Over 10 years ago, one of my mentors challenged me to start fasting at least once per week. At first, I thought she was crazy, because at the time whenever I heard the word “fast” I got this uneasy feeling deep down in the pit of my stomach that screamed NOOOOOOOOOOO!!!!! "You want me to do whhaaattttttt??" Nevertheless, since I looked up to and respected her, I thought it was worth it for me to give it a try.
So, I picked a day of the week that I thought would work best for me. My day was Tuesday, because let’s face it…Mondays were already rough, because I was just coming off the weekend. By the time I got to hump day and beyond, let’s just say it wasn’t looking too good. So, Tuesdays it was.
I knew that I needed some type of substance to get me through the day, so I ate a decent breakfast (but did not stuff myself), and then fasted from 10a-4p when my work shift was over. I regularly sat at a computer and snacked throughout the entire day in addition to eating lunch, so I knew this would be a challenge for me. Then during my lunch period, I would go to my car (since I didn’t have an office or a door to close). I would start with prayer or what I like to refer to as my chat time with God. Then I would read the Bible, or study my notes from a previous sermon or Bible study service.
Sometimes I would have a specific thing I was seeking God for and other times, I would pray for others or start singing praise and worship to God. Looking back, this was probably the purest time in my life when I was just trying to please God and get His attention.
Fasting once per week was something I decided that I was going to make a regular part of my life. I fasted like clockwork for many years. Sometimes something came up and I couldn’t fast that day. Sometimes, I would just fast on a different day than my regular scheduled day and sometimes, I would just wait until the next week. The first time I fasted was the absolute hardest, but the more I fasted, the easier it got. It was natural and I didn’t beat myself up about it. Overall, I was committed to it and maintained a regular fasting life.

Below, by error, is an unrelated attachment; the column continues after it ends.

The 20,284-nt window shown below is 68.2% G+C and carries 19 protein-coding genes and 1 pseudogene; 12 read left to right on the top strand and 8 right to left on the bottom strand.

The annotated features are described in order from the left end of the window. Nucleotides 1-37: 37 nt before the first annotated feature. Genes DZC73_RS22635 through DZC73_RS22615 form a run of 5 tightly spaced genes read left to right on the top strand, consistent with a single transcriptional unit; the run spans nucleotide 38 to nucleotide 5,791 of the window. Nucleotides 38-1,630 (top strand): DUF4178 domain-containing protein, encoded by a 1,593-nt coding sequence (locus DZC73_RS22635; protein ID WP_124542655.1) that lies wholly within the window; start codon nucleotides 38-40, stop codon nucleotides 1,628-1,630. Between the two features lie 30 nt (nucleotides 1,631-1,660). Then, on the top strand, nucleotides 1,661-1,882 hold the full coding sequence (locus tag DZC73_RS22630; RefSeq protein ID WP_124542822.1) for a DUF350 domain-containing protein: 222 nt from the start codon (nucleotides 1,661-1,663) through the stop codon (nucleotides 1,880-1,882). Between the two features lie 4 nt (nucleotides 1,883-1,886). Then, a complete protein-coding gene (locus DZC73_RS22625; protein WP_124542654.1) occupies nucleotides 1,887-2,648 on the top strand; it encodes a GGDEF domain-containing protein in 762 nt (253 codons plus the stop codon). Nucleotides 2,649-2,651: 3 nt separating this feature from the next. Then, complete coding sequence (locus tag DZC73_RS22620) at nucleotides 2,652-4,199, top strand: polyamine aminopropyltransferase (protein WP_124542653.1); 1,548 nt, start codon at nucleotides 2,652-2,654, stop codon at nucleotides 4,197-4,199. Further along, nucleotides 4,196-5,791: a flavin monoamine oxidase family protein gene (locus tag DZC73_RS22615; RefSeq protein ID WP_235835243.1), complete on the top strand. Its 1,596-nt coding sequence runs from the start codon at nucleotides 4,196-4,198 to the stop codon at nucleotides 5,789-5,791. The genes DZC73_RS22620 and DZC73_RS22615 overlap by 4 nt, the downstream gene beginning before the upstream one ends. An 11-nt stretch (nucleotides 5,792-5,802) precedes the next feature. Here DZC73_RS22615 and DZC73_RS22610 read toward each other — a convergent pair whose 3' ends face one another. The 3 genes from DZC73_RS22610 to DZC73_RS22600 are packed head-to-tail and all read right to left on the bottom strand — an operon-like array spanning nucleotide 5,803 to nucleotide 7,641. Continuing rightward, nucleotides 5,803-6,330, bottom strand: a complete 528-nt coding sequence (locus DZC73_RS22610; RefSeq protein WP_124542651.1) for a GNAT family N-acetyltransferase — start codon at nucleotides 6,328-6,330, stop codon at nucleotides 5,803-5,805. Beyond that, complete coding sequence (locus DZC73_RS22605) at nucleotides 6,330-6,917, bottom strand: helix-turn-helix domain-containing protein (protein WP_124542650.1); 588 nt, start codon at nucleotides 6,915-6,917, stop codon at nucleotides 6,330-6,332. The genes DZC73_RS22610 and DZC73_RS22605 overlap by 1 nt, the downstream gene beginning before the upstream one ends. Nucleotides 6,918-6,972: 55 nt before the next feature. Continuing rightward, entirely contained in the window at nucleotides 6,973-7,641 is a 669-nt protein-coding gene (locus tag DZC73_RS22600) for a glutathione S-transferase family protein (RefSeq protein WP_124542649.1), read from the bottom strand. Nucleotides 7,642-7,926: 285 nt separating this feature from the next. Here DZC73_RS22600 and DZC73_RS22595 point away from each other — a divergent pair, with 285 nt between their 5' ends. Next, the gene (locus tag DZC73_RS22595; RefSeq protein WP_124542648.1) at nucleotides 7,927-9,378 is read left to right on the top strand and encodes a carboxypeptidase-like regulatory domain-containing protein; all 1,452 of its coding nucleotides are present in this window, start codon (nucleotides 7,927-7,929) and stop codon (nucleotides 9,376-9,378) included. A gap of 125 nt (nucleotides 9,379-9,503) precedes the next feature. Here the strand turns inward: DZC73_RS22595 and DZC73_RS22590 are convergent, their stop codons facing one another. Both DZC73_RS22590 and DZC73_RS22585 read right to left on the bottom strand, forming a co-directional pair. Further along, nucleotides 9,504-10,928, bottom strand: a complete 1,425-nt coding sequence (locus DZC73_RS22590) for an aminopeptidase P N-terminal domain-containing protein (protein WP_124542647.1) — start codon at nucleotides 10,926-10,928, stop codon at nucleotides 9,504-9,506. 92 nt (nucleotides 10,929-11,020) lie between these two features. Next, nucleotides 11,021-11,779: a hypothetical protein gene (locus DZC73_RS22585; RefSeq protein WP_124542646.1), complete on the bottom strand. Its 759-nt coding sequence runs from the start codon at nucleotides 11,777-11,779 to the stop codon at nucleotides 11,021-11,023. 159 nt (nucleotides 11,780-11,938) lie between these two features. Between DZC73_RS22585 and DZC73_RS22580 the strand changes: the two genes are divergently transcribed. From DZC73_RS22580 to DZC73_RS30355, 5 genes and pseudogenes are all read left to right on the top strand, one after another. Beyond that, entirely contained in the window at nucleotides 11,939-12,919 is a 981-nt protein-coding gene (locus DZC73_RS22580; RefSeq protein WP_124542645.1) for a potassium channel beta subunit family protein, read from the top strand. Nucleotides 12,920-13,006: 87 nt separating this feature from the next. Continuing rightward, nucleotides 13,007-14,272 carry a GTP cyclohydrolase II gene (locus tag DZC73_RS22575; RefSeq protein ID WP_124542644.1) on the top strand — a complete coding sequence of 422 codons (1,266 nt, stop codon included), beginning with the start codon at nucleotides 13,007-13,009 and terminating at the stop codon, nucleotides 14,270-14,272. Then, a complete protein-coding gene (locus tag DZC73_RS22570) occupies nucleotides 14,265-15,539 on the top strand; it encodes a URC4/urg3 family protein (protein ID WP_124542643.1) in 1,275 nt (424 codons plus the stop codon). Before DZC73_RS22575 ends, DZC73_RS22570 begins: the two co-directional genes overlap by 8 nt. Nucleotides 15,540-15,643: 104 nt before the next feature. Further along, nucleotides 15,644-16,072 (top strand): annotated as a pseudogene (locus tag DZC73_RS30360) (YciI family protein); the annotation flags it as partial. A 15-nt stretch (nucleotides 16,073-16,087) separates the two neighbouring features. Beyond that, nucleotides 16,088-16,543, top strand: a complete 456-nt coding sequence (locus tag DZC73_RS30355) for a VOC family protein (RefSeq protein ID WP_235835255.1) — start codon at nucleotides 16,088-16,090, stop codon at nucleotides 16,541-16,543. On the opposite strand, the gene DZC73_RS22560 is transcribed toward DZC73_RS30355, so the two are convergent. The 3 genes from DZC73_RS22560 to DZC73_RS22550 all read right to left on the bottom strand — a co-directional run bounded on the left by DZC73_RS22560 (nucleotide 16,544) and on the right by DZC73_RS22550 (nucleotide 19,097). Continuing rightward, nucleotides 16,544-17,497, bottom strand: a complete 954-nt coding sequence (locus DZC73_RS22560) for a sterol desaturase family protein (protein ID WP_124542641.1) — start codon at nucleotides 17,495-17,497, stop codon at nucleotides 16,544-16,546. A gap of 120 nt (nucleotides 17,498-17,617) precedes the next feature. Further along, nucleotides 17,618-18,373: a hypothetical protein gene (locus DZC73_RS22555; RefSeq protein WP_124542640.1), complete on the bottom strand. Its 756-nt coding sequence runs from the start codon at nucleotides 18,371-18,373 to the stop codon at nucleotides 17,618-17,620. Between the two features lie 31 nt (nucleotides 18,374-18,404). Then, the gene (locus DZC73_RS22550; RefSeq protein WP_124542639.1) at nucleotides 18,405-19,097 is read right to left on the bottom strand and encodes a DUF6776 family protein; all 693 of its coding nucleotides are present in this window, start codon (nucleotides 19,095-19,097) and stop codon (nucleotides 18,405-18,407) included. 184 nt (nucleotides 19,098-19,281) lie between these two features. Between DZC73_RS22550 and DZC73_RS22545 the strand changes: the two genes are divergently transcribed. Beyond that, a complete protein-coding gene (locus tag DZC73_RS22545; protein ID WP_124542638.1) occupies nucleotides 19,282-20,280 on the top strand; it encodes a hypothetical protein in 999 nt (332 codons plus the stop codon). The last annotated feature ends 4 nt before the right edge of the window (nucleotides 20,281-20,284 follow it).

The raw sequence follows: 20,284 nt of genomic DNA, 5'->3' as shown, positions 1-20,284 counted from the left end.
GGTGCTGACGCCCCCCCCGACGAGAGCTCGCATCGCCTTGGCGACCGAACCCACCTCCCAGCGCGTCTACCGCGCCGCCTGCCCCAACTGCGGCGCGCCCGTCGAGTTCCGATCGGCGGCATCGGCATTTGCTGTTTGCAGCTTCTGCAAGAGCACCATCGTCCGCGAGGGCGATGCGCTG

Later in my career, I moved to another department and we ate lunch together on a regular basis. We were building our department from the ground up and didn’t really have a physical space yet, so we had the freedom to go sit down to eat at whatever restaurant we wanted and take 2-hour lunches. We all took turns picking our favorite spots. Whichever establishment had the best wings, burgers, pizza, tacos, steak, etc., we were there! Eventually those 2-hour lunches had to come to an end, but that didn’t stop us from ordering in.
Needless to say, I wasn’t fasting on a regular basis during that time. When I did decide to go back to fasting, my team definitely noticed that I wasn’t participating like I used to. Since fasting is something that is between God and myself, I did not tell anyone why. Of course, this led to speculation and one person even asked if I was on a diet. I said no and laughed it off. Sometimes I could participate and sometimes, I couldn’t. One thing for sure, it was important to me to break from the excessive lunch routine and get back to fasting and spending some intimate time with God on a regular basis again.
There were times when I fasted for 40, 21 or 7 days or only ate fruits and vegetables for 3 days at a time. There was even a point when I fasted Monday-Friday giving up something different each day—no meat Mondays, no sweets Wednesdays, etc.
I’ve also had extended periods of time where I went without fasting at all. There were times when I just couldn’t complete a fast. When I first got married, my fasting life changed drastically. I couldn’t quite put my finger on why, but I just couldn’t focus enough to really give my all to fasting like I previously did. Then I got with another married friend and we started fasting together and praying for each other’s marriages. That really helped me stay on track. When I got pregnant—well, you already know there was no fasting going on over here! Lol!!!
How do I fast?
When should I fast?
How long should I fast?
How often should I fast?
Have you ever found yourself asking these questions? We love God and want to please Him, so why is it so hard to set aside time and follow through on a fast? In the church I grew up in, we typically fasted once or twice per year as a corporate body. We would usually fast at the beginning of the year and again starting Ash Wednesday through Palm or Easter Sunday. The 1st fast of the year was usually for 21 days and the latter for 40.